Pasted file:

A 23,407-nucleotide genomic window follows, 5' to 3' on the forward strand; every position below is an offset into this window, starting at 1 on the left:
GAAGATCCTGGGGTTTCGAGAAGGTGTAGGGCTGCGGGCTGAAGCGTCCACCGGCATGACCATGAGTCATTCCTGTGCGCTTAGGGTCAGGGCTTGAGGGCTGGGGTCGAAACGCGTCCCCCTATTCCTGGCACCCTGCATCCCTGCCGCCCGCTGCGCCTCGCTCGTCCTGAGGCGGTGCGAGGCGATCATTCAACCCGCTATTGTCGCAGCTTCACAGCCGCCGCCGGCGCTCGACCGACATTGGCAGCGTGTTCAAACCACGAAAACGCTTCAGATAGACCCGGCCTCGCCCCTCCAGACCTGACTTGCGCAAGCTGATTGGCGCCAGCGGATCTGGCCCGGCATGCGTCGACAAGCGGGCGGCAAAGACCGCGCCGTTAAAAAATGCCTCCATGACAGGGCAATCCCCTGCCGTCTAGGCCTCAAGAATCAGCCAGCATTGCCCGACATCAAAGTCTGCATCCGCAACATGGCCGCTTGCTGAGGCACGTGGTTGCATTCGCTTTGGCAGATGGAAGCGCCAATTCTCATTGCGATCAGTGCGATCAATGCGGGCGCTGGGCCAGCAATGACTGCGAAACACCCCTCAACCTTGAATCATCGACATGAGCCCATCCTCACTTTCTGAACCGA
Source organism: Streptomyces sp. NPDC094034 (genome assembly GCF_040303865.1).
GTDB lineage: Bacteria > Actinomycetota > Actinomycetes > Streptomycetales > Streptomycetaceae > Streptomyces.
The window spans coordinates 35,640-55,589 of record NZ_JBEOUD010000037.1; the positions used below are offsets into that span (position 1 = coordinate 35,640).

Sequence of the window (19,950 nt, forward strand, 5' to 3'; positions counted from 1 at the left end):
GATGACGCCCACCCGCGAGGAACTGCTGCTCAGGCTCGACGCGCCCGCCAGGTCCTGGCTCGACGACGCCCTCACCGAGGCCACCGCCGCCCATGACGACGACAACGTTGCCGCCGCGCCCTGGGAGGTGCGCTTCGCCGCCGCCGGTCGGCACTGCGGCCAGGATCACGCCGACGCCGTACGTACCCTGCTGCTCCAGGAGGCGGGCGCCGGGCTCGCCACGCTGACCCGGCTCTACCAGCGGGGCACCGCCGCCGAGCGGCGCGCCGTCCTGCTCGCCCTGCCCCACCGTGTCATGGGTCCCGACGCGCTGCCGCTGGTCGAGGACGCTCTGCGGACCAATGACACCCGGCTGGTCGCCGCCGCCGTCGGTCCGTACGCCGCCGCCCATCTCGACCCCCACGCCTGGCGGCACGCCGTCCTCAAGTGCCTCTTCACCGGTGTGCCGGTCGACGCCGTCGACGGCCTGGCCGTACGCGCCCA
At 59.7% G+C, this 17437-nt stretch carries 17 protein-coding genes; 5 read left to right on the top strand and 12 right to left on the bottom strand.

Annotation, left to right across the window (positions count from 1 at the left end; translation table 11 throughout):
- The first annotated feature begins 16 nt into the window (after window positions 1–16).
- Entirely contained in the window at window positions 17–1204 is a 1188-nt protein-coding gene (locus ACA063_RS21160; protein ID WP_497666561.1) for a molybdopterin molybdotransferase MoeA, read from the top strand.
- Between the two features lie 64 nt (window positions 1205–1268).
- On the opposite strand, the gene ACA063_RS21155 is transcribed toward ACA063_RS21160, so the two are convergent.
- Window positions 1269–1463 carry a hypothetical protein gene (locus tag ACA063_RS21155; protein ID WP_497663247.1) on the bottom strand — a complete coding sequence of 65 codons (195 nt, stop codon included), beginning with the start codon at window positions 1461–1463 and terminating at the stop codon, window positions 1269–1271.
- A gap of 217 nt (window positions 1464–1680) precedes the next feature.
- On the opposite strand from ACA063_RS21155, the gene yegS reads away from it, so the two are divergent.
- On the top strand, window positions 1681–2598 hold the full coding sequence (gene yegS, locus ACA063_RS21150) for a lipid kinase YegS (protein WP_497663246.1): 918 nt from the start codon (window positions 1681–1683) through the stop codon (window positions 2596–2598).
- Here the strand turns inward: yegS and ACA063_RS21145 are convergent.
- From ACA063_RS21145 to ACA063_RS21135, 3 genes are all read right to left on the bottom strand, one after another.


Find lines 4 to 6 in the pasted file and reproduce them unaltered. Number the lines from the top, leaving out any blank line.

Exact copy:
GTDB lineage: Bacteria > Actinomycetota > Actinomycetes > Streptomycetales > Streptomycetaceae > Streptomyces.
The window spans coordinates 35,640-55,589 of record NZ_JBEOUD010000037.1; the positions used below are offsets into that span (position 1 = coordinate 35,640).

Sequence of the window (19,950 nt, forward strand, 5' to 3'; positions counted from 1 at the left end):